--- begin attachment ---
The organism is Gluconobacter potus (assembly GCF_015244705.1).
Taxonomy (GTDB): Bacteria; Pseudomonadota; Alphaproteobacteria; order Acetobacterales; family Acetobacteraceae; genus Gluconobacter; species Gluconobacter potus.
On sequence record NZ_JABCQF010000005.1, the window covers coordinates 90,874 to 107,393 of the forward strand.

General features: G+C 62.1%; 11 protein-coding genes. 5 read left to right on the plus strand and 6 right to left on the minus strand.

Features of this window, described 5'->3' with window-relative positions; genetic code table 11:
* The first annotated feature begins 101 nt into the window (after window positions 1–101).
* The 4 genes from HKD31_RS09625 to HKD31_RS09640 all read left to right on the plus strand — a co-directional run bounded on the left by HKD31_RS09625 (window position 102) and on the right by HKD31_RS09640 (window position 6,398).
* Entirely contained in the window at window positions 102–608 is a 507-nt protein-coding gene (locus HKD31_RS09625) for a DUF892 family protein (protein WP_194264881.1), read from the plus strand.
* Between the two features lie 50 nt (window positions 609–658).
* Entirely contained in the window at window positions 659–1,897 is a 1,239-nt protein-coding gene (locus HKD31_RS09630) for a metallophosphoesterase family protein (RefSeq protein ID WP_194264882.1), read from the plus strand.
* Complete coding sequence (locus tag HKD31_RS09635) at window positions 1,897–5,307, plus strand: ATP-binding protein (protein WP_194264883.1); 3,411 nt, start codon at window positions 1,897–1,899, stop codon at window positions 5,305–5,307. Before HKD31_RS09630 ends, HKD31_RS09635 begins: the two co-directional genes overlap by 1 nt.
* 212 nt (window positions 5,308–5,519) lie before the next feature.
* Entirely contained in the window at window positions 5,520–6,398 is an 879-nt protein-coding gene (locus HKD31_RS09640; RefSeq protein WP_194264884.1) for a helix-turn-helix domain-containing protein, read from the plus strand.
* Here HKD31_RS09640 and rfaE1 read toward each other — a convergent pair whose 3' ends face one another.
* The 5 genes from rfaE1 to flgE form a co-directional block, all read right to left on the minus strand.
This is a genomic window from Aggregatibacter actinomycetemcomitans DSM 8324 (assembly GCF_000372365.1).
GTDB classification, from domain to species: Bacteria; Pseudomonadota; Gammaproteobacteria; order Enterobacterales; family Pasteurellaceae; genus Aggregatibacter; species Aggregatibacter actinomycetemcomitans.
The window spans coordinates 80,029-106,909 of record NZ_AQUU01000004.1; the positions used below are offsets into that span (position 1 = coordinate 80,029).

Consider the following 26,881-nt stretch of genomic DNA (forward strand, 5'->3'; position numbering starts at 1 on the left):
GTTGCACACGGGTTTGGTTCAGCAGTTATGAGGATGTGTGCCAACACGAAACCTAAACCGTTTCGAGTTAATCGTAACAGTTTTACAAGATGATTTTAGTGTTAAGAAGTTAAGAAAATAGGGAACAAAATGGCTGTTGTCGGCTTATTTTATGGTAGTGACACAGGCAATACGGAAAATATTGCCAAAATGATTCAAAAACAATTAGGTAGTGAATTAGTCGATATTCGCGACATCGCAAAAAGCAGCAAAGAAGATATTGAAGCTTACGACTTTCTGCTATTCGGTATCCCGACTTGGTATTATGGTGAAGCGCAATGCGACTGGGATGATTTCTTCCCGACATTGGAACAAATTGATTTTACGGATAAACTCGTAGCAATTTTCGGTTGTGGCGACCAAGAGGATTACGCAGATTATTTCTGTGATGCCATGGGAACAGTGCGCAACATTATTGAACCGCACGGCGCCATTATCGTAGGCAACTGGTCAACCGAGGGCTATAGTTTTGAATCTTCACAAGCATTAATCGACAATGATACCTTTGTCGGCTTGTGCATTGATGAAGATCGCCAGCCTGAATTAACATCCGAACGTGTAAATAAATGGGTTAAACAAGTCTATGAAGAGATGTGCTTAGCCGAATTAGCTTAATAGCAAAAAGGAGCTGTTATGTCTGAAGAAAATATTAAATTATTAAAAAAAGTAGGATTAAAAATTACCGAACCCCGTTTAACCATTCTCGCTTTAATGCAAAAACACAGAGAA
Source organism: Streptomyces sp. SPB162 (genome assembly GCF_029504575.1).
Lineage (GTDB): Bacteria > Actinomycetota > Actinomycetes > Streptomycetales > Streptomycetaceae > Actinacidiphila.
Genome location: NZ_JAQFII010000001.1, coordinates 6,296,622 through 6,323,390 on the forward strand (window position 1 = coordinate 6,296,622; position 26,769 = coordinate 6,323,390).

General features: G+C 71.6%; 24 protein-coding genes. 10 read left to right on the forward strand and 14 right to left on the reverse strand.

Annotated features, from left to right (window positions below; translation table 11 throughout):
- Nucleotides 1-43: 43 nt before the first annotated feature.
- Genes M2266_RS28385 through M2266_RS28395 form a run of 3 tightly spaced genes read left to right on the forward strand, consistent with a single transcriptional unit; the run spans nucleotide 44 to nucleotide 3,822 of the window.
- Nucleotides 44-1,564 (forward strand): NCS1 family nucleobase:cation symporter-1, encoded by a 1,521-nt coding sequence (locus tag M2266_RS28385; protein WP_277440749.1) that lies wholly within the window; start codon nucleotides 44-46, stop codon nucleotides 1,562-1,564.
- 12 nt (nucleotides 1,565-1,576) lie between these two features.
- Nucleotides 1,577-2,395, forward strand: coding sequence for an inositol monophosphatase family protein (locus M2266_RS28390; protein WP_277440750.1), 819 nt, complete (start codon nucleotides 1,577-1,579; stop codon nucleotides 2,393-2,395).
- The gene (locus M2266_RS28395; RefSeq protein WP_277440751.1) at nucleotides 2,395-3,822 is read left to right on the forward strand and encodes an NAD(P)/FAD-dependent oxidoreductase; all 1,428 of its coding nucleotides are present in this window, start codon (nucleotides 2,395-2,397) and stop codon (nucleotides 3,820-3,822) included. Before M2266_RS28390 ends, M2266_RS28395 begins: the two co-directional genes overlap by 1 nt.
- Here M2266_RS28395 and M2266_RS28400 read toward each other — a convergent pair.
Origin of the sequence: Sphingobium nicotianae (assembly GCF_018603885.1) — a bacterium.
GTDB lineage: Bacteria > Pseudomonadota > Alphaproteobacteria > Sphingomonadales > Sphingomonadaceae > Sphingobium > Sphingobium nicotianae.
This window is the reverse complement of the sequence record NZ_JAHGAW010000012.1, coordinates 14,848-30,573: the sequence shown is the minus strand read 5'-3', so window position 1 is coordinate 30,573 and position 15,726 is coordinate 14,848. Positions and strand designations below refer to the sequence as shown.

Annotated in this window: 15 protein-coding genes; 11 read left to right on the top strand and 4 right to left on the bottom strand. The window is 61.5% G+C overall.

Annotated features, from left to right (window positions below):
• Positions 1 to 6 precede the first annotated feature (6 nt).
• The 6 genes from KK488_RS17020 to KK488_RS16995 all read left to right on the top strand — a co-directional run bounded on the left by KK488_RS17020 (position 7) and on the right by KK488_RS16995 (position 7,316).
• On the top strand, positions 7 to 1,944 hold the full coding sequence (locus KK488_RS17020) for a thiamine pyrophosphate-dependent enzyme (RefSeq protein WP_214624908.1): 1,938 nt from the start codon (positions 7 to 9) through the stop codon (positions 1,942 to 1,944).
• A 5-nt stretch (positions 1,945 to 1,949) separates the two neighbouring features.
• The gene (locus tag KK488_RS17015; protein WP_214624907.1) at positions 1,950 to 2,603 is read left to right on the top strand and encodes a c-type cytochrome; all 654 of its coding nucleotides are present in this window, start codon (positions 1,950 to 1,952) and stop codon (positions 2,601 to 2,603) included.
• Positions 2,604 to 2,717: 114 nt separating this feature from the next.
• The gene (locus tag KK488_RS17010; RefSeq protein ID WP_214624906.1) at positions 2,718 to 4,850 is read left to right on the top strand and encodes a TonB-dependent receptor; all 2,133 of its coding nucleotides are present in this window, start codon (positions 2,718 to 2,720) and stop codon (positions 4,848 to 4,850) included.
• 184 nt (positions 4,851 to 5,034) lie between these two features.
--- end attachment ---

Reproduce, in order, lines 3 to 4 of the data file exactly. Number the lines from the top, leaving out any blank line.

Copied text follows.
On sequence record NZ_JABCQF010000005.1, the window covers coordinates 90,874 to 107,393 of the forward strand.

General features: G+C 62.1%; 11 protein-coding genes. 5 read left to right on the plus strand and 6 right to left on the minus strand.